I woke at 4:00 a.m. today and lay in bed paralyzed, unable to face a new reality, unable to will myself back to the comforts of the dream world.
I’ve bounced between text messages, Facebook posts and news reports hoping for some light to alleviate this unfathomable outcome, some comforting word to assure me that Trump really can’t inflict the damage of which he appears so capable.
The end of Roe vs Wade?
The end of marriage equality?
The end of Obamacare?
The end of climate acknowledgment?
The end of Freedom of the Press?
The end of equal rights for Muslims?
Surely, there must be some check, some balance, some other body who’s really pulling the strings? We will not regress into some good ol’ boy nation where the haves keep having regardless of the effects on people and planet. But with a Senate and House Republican majority, I have little hope in the powers that be and the course they will set.
I am shocked. The world is shocked.
How easy it is to find comfort in taking sides; to malign all Trump supporters as uneducated, misogynistic, racists who let rhetoric foolishly sway them to elect a man who will engender chaos, suffering and hatred and do little to alleviate their pain.
But, as I sit with this sadness, feel my beating heart, I see this is not the answer.
In Berkeley right now there are helicopters overhead. They’ve been flying all night covering protests around the city. People are chanting, “Not My President!” I find their efforts comforting, not for the zeal in which they deny our new reality, but because these are people, young, old, mostly young, black, white and all shades between joining in the streets. They are coming together and have been since last night.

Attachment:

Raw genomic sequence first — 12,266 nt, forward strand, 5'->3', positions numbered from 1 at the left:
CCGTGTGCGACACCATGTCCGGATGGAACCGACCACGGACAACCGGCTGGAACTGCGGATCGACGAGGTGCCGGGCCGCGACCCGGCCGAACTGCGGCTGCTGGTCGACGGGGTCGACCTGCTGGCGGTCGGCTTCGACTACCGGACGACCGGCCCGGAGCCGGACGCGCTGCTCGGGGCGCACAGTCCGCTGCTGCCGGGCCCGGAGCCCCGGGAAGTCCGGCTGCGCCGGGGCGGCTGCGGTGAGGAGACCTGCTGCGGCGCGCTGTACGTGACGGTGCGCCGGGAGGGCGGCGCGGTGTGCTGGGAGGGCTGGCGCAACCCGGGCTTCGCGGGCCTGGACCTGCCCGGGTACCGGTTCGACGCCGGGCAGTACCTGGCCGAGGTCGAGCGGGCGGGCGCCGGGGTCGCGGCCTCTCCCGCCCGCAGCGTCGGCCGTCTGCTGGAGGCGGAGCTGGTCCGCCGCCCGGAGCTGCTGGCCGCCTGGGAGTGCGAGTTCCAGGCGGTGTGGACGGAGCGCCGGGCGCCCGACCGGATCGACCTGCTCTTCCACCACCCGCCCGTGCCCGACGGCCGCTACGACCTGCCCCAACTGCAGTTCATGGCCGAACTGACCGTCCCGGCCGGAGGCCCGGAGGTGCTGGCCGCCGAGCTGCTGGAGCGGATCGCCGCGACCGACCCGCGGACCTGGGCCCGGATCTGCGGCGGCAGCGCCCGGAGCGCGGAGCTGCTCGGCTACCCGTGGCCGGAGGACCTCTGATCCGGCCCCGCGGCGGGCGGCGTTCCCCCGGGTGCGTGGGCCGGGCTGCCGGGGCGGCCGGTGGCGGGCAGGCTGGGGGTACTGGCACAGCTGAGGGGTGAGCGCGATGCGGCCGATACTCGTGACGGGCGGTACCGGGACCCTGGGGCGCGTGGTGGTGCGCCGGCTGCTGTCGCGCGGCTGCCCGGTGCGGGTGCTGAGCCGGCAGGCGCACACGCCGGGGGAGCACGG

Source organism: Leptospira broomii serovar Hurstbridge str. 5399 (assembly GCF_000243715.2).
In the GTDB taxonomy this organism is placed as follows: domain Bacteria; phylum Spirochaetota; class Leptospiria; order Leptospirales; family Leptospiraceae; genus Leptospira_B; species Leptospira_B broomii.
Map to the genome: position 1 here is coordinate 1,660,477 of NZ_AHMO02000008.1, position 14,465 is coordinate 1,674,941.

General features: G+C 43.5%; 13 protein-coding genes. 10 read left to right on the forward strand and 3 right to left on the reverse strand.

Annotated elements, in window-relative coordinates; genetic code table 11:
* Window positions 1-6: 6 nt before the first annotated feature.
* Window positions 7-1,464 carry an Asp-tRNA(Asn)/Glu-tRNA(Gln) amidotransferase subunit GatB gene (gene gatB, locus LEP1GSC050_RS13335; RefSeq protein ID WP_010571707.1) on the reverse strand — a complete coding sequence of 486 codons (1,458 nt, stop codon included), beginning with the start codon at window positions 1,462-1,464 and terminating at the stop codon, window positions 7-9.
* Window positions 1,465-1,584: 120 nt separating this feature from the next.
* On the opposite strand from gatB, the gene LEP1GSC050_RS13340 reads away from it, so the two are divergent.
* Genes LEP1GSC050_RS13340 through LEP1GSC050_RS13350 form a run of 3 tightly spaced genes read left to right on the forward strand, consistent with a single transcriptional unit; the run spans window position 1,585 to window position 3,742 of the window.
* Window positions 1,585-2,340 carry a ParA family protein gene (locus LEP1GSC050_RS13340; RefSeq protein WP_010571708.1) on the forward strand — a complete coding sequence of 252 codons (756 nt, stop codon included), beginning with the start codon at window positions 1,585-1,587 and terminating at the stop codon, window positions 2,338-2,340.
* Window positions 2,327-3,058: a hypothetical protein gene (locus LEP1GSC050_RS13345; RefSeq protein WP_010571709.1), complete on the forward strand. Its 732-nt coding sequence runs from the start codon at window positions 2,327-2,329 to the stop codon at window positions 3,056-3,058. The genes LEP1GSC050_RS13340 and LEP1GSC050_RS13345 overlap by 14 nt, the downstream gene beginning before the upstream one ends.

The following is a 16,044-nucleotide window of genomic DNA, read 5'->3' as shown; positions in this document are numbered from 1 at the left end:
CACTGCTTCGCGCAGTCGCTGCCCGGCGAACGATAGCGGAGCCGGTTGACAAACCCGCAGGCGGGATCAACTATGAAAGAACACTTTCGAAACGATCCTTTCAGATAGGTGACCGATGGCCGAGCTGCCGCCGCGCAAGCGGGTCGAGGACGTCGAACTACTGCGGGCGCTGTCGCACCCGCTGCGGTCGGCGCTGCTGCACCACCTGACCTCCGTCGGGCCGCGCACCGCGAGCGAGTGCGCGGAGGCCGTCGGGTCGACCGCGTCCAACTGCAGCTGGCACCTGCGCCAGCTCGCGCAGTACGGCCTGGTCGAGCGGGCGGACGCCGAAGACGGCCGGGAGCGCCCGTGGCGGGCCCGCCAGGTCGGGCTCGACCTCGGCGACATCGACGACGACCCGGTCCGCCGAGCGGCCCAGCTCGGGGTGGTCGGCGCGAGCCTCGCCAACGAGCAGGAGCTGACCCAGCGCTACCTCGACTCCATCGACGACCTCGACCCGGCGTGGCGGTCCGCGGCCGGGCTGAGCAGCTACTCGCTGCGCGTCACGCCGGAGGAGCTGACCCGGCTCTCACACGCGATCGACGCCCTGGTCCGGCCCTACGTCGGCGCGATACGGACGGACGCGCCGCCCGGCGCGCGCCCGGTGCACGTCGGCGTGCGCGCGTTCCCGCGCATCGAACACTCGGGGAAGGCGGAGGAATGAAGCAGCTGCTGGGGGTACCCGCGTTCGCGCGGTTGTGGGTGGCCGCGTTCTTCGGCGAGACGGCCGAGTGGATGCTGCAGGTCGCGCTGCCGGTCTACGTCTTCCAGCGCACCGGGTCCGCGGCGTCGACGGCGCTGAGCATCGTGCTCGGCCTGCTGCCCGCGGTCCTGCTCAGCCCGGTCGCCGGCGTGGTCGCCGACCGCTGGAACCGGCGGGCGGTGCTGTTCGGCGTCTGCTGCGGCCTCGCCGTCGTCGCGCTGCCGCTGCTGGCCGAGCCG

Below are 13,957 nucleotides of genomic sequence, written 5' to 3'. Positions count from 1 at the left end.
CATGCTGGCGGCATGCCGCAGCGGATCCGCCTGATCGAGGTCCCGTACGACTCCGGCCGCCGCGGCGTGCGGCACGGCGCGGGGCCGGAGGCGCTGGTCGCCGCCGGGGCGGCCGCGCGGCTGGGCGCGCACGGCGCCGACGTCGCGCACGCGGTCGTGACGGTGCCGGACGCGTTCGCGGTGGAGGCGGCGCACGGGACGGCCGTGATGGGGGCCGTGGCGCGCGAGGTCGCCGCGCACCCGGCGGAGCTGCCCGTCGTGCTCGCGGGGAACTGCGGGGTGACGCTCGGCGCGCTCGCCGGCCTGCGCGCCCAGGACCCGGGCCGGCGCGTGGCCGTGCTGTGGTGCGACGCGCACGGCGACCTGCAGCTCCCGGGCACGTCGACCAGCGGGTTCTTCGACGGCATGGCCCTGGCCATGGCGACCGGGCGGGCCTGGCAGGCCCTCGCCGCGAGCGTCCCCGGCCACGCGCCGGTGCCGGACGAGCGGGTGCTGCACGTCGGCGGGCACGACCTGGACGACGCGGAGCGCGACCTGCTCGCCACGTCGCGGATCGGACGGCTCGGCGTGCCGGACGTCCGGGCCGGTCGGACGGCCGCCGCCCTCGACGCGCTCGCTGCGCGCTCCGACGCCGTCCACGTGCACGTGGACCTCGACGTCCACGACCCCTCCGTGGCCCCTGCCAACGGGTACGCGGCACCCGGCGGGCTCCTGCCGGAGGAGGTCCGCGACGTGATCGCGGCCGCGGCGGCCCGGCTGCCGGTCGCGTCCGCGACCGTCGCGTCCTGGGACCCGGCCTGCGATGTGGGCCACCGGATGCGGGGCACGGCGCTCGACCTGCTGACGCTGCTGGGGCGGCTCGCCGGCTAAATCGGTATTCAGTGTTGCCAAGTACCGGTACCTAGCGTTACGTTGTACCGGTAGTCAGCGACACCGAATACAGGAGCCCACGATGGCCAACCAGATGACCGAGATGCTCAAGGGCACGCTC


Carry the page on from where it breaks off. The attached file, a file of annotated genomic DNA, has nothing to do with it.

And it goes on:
In my disbelief and heartache, I feel that my ability to open has been pried even further. I see how I too cannot hold this pain alone. We must have community, we must have connection, we must have love, because it’s the only way to address the tension, anxiety and fear that we’ve all been carrying alone or in small pockets for far too long.
We thought voting would be enough. We thought sanity would prevail. Now we must unite with neighbors and strangers.
I don’t know anyone who voted for Trump, but I want to know these people. I want to listen openly and try to understand. Their hardships are my hardships. I take them on fully. With this result, I see how fiercely and actively I must step in, suit up and call upon my resources as a servant for understanding. I believe that if humanity is to prevail, we all must mount this effort. We must come together for truth. We must cautiously sidestep the easy traps of blame, hate and prejudice across our borders, classes and political parties. This is the only way.
I am up to this challenge in mind, body and tender heart.